Source: New Jersey Business Magazine
Gov. Phil Murphy today signed legislation that will provide $135 million of COVID-19 relief to small businesses. The bulk of the funding will be administered by the New Jersey Economic Development Authority (NJEDA) as part of its Phase IV Emergency Grant and NJ Community Stage Relief Grant programs.
“The additional COVID-19 relief funding will be a lifeline to small businesses as they reopen and return to full capacity,” said EDA Chief Executive Officer Tim Sullivan. “Targeted funds for restaurants, arts and culture organizations, and child care providers will be particularly important in ensuring businesses that were severely impacted by the pandemic have the resources they need to make a full recovery.”
To date, the NJEDA has allocated more than $650 million in aid to small businesses across the state.
Murphy explained that the $135 million breaks down into multiple categories to be allocated as follows:
- $55 million for eligible microbusinesses
- $10 million for eligible for-profit arts and cultural organizations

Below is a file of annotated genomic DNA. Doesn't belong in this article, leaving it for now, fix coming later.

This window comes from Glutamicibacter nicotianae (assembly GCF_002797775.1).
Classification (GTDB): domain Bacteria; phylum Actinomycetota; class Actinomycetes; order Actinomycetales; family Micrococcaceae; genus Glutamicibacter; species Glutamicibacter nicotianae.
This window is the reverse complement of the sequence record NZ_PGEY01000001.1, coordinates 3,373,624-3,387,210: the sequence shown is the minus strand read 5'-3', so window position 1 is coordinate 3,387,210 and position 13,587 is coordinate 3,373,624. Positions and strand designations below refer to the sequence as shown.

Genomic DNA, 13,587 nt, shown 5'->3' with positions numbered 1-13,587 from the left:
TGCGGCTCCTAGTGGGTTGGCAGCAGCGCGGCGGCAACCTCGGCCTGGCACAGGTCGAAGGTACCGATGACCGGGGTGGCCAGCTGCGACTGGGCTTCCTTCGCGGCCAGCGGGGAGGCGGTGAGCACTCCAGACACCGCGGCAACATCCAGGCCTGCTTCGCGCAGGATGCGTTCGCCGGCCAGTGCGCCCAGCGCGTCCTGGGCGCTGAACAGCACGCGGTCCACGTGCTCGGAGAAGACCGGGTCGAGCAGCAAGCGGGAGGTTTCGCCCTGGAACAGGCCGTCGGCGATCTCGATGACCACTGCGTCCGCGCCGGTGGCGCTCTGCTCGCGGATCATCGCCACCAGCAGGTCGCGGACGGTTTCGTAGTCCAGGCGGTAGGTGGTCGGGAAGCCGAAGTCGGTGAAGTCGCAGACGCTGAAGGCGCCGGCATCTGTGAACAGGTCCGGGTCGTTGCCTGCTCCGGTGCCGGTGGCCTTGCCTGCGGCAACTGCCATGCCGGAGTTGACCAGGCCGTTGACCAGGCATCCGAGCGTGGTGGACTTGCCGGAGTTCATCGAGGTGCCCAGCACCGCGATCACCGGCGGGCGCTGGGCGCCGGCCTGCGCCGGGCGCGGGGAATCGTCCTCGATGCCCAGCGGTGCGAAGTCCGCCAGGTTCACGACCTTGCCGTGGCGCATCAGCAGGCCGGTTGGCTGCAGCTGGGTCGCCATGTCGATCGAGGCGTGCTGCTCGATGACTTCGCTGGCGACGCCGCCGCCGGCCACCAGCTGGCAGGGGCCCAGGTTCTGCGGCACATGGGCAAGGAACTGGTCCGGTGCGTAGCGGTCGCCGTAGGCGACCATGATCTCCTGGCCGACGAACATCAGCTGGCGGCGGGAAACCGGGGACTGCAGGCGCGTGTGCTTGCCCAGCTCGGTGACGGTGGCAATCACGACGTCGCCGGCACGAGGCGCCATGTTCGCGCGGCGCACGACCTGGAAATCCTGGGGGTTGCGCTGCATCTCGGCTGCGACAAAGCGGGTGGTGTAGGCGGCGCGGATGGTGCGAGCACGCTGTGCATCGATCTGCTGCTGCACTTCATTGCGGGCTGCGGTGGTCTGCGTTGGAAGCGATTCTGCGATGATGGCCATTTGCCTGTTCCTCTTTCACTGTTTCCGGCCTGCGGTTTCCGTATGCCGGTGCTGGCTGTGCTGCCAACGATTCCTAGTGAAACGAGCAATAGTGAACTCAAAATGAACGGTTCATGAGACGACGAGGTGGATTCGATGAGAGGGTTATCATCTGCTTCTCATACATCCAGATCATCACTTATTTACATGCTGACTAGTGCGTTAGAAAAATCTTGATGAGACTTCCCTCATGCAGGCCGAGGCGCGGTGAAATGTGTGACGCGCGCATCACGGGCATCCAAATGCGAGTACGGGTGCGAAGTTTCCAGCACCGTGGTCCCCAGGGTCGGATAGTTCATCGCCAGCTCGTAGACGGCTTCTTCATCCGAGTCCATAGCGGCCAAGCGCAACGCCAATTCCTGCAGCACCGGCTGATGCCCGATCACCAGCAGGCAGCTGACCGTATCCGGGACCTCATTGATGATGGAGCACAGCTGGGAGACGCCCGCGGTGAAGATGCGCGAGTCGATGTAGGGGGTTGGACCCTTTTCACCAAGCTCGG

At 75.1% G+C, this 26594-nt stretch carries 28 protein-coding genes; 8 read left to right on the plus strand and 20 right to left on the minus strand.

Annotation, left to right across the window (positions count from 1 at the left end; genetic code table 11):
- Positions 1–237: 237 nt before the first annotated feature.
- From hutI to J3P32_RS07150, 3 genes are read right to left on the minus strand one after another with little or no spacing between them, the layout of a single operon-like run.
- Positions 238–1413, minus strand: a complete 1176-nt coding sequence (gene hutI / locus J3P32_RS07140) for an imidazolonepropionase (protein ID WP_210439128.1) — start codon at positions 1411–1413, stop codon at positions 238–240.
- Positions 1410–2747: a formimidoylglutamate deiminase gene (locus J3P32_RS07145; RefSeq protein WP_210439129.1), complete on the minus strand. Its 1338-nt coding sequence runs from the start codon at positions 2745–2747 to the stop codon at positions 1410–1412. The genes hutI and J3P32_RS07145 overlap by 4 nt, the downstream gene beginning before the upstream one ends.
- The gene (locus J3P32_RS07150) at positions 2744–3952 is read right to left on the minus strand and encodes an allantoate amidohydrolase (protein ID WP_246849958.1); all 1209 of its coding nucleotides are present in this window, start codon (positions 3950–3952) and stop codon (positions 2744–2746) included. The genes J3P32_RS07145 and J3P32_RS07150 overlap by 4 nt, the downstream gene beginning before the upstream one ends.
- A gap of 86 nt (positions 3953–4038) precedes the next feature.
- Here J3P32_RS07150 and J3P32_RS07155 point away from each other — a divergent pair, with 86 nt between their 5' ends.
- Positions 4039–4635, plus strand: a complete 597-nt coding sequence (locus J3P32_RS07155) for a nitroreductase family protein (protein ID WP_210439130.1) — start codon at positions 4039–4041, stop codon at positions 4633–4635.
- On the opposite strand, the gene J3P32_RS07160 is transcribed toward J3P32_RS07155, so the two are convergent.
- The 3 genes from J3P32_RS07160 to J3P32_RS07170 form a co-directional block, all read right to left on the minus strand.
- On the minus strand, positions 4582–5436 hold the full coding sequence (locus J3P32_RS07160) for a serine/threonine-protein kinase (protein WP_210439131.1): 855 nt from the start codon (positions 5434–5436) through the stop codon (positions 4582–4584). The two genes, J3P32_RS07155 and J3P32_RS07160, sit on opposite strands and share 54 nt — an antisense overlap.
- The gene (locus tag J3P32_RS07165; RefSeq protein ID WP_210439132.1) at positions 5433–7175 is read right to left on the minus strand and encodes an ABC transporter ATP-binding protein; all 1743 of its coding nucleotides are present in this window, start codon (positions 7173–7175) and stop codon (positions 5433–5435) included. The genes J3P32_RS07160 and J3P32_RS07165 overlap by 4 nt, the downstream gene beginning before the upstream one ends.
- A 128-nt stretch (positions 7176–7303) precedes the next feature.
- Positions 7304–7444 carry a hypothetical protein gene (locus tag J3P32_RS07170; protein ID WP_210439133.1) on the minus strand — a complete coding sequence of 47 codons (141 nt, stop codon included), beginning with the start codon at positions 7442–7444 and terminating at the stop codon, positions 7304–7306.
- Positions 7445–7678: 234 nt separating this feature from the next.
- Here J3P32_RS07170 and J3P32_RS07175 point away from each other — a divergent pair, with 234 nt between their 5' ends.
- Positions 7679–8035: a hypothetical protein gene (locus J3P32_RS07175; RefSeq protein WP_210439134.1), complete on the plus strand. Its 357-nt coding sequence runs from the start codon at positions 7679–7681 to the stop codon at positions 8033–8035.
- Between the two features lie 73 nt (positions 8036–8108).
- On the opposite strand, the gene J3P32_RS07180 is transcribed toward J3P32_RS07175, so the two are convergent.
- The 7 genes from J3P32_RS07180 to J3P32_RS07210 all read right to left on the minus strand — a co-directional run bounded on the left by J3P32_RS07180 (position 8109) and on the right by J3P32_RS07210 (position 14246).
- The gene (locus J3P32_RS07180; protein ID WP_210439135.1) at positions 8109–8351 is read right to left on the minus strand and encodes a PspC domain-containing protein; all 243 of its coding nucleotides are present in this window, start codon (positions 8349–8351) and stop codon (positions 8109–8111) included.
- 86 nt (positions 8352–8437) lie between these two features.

- $15 million for eligible food and beverage businesses
- $45 million for eligible businesses and nonprofits
- $10 million for eligible childcare providers
“Together with our partners at the federal level, the NJEDA and other departments have provided more than three quarters of a billion dollars to our small business community as we emerge from the pandemic,” Murphy said.
He added that the money could also indirectly help with the current labor shortage.
“New Jersey is overwhelmingly dependent on small businesses for employment, as 60% of our workforce works at small businesses,” Murphy said. “This money is also going to allow [small businesses] to hire and get their employment back to where it needs to be.”
The bill signing took place at Simply Vietnamese in Tenafly, a restaurant that received previous NJEDA relief after being hit hard by the pandemic.
“Business is picking up, and [the NJEDA money] really, really helped me,” said Simply Vietnamese Owner K.T. Tran, who said she was able to use the money to replace a broken exhaust fan in her restaurant.
Tran said that her business is trending in the right direction, and is about 70% to 80% of what it was prior to the pandemic.